An interviewer employer may ask you many things about yourself during an interview, but certain questions are off limits. These rules change once you've accepted a job offer. Once you've accepted and signed a written offer for a job, you'll be required to fill out paperwork and answer additional questions. This most often always includes proof of your citizenship. If you are asked illegal questions during the interview, handle the situation with tact and keep your original goals in mind.
In the Interview
An interviewer is not legally allowed to ask you for your citizenship status, your nationality, or your place of birth. Because you've not yet been hired, these types of questions can lead to bias. According to The Immigration Reform and Control Act of 1986, immigration status and citizenship cannot be used against an applicant. Once hired, an employee is required to sign an I-9 form which provides the employer with proof of your identity.
Getting Around the Question
In the interview, the employer can and may ask you if you are authorized to work in the United States. You can answer this question without offering information about your citizenship status or your place of birth. This is a standard question, and is not designed to trick you into revealing your place of birth; you are not obligated to disclose any more than a simple "yes" or "no."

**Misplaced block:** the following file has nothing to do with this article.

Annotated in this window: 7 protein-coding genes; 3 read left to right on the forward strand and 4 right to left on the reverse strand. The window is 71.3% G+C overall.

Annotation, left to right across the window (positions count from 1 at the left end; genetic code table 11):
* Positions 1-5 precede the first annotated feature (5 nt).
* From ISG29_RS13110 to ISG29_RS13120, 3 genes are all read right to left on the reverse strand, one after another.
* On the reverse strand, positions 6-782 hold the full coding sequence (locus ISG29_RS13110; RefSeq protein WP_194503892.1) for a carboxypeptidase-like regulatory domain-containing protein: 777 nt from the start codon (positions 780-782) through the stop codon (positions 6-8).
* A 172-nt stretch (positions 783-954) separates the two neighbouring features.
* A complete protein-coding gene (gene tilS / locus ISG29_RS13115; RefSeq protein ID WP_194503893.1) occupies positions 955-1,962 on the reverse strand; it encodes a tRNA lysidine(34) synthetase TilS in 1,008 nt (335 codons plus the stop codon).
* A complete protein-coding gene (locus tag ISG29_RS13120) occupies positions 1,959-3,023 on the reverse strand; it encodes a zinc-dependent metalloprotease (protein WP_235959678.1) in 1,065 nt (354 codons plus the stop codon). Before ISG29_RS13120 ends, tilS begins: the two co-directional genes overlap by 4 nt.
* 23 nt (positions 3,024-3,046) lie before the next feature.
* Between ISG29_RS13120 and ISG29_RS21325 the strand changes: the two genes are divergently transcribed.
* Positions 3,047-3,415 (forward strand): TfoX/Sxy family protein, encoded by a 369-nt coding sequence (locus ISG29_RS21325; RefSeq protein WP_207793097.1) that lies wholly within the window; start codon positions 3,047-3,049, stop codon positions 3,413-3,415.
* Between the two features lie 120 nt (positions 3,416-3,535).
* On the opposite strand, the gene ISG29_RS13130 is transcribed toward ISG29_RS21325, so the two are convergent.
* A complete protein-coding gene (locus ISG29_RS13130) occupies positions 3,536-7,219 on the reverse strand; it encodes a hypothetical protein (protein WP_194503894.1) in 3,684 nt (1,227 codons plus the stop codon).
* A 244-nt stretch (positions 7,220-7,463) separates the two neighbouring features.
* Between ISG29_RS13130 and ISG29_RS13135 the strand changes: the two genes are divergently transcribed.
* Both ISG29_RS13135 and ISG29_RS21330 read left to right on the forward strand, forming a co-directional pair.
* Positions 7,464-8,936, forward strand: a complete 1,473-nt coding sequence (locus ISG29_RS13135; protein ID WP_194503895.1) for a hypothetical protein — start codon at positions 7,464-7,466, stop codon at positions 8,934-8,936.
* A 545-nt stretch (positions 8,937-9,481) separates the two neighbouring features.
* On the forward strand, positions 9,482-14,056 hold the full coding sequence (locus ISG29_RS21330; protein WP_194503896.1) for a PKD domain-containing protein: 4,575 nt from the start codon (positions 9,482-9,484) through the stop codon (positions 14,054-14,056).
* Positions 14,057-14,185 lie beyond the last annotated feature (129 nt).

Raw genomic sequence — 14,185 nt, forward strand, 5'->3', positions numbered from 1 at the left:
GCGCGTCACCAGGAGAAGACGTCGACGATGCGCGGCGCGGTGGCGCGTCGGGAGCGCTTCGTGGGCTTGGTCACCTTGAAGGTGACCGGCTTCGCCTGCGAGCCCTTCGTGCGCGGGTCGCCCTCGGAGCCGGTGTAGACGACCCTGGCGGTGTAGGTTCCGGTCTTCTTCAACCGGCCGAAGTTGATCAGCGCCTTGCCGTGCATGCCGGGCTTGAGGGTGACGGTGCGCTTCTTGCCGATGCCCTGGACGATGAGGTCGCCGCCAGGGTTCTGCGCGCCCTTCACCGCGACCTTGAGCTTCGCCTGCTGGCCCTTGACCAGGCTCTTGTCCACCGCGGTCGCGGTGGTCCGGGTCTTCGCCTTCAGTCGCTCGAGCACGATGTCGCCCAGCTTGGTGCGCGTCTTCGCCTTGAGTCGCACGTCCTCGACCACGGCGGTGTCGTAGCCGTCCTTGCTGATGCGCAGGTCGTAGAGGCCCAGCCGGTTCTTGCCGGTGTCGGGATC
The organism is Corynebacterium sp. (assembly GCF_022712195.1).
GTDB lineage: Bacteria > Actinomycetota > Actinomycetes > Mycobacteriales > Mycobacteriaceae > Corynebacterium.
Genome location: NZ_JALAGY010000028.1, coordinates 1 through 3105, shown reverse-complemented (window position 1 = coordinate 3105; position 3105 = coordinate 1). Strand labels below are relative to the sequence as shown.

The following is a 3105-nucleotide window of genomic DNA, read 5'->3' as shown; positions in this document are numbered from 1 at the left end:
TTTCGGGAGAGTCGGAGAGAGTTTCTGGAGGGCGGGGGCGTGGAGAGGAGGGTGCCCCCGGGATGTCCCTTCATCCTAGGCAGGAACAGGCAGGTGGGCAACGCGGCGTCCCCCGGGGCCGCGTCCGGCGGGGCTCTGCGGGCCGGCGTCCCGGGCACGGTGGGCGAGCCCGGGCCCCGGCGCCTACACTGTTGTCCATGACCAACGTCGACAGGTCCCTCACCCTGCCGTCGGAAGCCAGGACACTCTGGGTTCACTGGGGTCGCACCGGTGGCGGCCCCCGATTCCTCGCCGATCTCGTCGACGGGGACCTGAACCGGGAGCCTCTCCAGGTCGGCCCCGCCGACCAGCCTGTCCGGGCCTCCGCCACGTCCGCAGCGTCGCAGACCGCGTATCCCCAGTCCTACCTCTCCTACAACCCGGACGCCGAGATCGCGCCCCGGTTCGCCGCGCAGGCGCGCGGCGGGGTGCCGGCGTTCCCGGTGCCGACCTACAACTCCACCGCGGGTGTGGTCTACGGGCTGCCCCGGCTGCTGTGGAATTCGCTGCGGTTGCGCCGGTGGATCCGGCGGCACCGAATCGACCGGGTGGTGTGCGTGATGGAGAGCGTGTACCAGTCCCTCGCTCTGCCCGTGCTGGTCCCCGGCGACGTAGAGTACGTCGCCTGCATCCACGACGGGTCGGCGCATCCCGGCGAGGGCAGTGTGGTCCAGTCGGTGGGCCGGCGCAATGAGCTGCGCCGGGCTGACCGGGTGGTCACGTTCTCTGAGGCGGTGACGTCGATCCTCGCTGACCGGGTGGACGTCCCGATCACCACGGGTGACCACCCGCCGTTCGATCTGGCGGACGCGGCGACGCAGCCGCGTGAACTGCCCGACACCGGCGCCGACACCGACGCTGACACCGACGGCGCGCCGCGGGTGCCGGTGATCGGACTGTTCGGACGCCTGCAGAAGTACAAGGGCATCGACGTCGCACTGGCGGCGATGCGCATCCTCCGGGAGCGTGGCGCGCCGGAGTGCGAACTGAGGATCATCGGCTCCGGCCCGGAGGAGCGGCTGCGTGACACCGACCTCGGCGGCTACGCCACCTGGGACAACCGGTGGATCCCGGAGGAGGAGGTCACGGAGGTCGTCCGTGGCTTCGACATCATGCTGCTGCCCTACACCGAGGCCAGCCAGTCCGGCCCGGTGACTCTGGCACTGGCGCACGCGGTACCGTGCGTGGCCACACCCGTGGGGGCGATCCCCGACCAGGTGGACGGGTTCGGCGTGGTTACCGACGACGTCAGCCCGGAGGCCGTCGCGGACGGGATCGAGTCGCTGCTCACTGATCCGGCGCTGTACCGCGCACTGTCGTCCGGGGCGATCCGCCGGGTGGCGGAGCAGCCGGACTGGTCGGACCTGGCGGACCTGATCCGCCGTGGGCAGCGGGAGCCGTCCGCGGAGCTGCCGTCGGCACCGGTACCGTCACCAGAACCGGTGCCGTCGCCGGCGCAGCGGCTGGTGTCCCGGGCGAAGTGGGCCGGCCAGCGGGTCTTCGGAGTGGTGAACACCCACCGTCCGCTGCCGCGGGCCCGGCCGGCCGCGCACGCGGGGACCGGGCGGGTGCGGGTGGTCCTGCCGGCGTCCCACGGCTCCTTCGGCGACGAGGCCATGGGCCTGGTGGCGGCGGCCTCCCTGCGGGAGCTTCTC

Once you've accepted a job offer, you will fill out an I-9 form which verifies your identity. This form requires you to report your place of birth, citizenship status, and employment eligibility. This form protects the employer from the liability of hiring an unauthorized worker. Employment laws vary by state, so your rights will depend on the state where you're employed. Check your employee handbook as well as your state laws if you're unsure about whether an employer's questions are legal.
What to Do if Asked
If you are asked where you were born during a job interview, you have the right to refuse the question; however, a direct refusal to answer or making an allegation of illegal interviewing could cost you the job opportunity. You can handle this situation in a civil way. If an employer asks an illegal question, it is likely due to an oversight. It's common for interviews to turn into casual conversations, and some questions may come out of a conversational approach to getting to know you better. Don't attack the interviewer. Instead, simply state, "I am authorized to work in the United States" or "I am currently seeking authorization to work in the United States" and ignore the original question. This is an excellent way to demonstrate your finesse with professional conversation.
Jan Archer holds a Bachelor of Arts in political science and a master's degree in creative writing. Roth has written trade books for Books-a-Million and has published articles on green living, wellness and education topics. She taught business writing, literature, creative writing and English composition at the college level for five years.